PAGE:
One thing is for certain as I make my list of cool buildings for Fantasy Friday, is that most of the anime’s I’ve watched have incredible school campuses. Ouran High School is just one of the few that really caught my eye. Ouran is such a classic anime for me. It’s one of my favorites, and I’m completely butt hurt that Netflix decided to remove it from their list of anime. *sigh* But thankfully, Funimation has it up on their site. I actually have a few more posts where architecture and ouran is concerned; I still need to do a bit more research but I’m really excited about those posts! It wouldn’t be considered Fantasy Friday and it wouldn’t be ANI-Reality either. Those belong to a category of their own and will most likely be published as a Sunday Special where there is no real specialized theme-but more on that at a later date. Without further ado….
“Welcome, we the Ouran Host Club will see you now”
The Ouran High School Campus looks inspired by mid-ninteenth century Paris, France. The style of Architecture during that time frame was called “Beaux-Arts” or “Fine Arts”. This particular style had a sculptural quality to it, and dealt a lot with symmetry and classical references to Greek and Roman Architecture. There are 3 buildings in which Ouran is inspired by: Romes’ St. Peter’s Basilica, England’s Buckingham Palace, and Paris’ Place de Concorde, as shown in the images above.
The garden is also an architectural reference to the French Formal Garden of the 18-19th century. A great example of this would be the Gardens of Versailles, found in the Palace of Versailles. The french formal garden consisted of a rigid symmetry of pathways which enforced the idea of imposing order on nature, as shown in Versaille’s plan shown in the middle of the above photo. The french garden’s history stems from that of the Italian Renaissance Garden which is often characterized with: symmetrical patterns, geometric shapes, and the use of fountains and other water features that gave the garden some movement. Often times gardens would be done at different heights and levels, in which all the pathways would cross up and down through the garden. The gardens were meant to express the ideals of the Renaissance and the ideals of Ancient Rome.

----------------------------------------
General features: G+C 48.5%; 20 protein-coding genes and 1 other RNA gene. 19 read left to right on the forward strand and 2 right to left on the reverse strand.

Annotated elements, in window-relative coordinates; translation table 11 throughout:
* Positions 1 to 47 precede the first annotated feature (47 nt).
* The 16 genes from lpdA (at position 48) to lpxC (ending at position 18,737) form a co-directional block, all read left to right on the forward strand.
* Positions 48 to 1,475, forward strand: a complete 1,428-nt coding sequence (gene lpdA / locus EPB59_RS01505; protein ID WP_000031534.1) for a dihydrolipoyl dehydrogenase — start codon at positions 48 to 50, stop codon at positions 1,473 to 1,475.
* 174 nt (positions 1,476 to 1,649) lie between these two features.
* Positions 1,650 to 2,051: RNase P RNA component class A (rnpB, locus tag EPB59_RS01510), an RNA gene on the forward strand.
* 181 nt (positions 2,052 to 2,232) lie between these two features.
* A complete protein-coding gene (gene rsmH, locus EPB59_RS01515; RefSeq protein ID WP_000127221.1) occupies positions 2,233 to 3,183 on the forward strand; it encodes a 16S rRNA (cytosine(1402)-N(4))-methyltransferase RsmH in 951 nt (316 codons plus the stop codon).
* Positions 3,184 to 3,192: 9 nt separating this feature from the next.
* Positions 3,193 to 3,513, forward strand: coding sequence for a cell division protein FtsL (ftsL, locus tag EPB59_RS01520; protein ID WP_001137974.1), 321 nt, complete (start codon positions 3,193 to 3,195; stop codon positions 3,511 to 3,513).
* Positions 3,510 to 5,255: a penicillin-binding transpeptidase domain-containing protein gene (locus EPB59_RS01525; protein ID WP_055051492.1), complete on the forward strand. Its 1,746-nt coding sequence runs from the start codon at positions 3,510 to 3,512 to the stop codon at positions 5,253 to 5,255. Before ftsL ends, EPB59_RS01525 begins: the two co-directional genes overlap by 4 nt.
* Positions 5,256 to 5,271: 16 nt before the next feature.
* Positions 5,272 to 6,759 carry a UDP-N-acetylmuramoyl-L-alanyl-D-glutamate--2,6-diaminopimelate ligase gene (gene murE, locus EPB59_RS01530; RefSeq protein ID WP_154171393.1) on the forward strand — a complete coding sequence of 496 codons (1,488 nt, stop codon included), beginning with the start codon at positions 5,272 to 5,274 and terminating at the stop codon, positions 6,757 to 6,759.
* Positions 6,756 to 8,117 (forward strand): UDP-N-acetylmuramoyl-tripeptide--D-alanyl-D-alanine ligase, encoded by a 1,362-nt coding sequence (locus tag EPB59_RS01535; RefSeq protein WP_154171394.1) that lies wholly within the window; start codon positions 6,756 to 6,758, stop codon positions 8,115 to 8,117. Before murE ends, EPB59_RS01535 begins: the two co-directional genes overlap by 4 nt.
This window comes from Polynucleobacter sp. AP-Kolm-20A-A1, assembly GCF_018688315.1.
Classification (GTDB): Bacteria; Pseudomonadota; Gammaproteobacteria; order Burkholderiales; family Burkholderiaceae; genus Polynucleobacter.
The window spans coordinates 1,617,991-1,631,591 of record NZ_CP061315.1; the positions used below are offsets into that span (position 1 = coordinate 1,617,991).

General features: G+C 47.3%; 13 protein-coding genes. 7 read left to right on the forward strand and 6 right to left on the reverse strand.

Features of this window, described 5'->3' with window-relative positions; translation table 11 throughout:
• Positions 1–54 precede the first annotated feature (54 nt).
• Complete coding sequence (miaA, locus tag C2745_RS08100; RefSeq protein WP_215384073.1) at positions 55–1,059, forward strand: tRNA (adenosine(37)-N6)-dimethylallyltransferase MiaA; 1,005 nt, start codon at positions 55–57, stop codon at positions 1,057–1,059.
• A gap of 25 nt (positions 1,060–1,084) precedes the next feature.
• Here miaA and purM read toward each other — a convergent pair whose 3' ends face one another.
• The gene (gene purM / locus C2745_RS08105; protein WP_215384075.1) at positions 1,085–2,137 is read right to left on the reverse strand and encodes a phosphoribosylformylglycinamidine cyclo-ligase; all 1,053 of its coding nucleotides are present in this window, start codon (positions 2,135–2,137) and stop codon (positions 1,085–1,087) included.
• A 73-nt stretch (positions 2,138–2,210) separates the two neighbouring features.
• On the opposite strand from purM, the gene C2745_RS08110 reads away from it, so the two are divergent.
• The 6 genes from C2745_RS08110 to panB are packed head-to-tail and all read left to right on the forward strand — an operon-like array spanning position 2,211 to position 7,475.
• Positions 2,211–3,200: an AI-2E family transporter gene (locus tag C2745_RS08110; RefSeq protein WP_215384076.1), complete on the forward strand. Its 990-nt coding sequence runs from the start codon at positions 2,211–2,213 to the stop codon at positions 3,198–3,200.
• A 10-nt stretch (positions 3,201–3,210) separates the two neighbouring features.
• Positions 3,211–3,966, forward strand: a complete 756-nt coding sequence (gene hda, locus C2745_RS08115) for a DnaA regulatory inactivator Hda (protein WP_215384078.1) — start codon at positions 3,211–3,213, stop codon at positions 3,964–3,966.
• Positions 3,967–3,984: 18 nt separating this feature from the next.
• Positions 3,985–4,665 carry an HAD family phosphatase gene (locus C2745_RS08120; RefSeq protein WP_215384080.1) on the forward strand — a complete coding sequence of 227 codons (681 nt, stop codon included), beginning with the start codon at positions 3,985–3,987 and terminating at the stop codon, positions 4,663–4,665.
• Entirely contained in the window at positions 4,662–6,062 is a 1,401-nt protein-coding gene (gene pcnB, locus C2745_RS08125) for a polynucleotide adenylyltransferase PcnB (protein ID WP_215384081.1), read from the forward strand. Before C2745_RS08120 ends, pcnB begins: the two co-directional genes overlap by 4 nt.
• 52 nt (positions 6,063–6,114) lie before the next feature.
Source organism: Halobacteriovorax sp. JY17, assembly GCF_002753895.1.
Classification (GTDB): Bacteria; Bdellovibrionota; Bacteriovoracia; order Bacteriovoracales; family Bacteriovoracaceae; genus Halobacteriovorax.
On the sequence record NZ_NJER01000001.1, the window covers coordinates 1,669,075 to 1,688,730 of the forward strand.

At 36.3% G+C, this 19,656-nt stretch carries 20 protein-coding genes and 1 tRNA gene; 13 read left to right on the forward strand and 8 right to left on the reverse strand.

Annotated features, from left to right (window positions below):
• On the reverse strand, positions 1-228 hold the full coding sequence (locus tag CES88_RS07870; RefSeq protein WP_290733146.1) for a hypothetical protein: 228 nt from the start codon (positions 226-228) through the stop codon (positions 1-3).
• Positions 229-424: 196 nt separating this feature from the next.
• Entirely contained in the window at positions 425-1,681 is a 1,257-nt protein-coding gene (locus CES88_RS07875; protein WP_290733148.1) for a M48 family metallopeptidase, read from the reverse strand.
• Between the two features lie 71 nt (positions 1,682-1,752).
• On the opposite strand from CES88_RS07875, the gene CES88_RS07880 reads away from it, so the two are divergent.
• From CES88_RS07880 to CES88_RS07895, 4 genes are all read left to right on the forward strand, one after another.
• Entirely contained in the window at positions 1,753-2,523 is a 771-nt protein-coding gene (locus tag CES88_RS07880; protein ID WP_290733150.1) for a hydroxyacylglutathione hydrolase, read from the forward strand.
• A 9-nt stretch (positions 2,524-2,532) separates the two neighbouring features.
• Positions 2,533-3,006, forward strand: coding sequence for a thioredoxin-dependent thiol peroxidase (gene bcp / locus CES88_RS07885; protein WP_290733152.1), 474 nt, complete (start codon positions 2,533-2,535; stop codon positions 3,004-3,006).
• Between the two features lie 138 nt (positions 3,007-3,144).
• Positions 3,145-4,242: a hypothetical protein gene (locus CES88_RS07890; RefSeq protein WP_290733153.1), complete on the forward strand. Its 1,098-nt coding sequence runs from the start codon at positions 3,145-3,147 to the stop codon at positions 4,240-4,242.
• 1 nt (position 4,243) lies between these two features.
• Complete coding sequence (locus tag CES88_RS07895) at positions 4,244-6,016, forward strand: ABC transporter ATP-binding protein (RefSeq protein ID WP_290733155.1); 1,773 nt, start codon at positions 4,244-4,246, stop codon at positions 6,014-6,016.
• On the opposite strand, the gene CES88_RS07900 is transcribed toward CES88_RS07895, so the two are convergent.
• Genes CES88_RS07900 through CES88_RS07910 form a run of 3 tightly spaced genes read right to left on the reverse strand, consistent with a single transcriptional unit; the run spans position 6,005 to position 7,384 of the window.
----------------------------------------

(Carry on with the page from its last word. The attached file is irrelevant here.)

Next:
The interiors of the school also carries the theme of the mid-ninteenth centuy motif. Grand staircases, Symmetry, classical architecture (greek/roman), arched windows and it also borrows from the 19th-century Gothic Revival style with the use of the Gothic vault shown in the second photo above. I find a lot of these images to be similar to views shown in the Palace of Versailles as well – which could have very well been another source of inspiration.
I find the use of mid-ninteenth century Parisian aesthetics amusing because what other style best represents the qualities of the rich, wealthy, and extravagant? I also find the parallel between Tamaki’s heritage to that the school’s aesthetic to be interesting as well – but that’s being saved for another post ;). Classical architecture was the launching point for my architecutral interest; especially the gothic revival style. I went to a gothic style cathedral as a kid and was completely blown away by how amazing it was. I was in awe of it’s beauty…of the pointed arches, columns and stained glass, but I was also scared and terrified of the dark spaces and the gargoyles. However, what really drew my interest was the light that filtered in through the dark space I was mindblown by the beauty of it all. I was so inpsired by that feeling …that well..the rest is history so to speak. That one moment lead me to my career and appreciation of theory and analysis of that one moment. Till next time!
“The Ouran Host Club will be waiting for you…
We’ll see you then.” – Ouran High School Host Club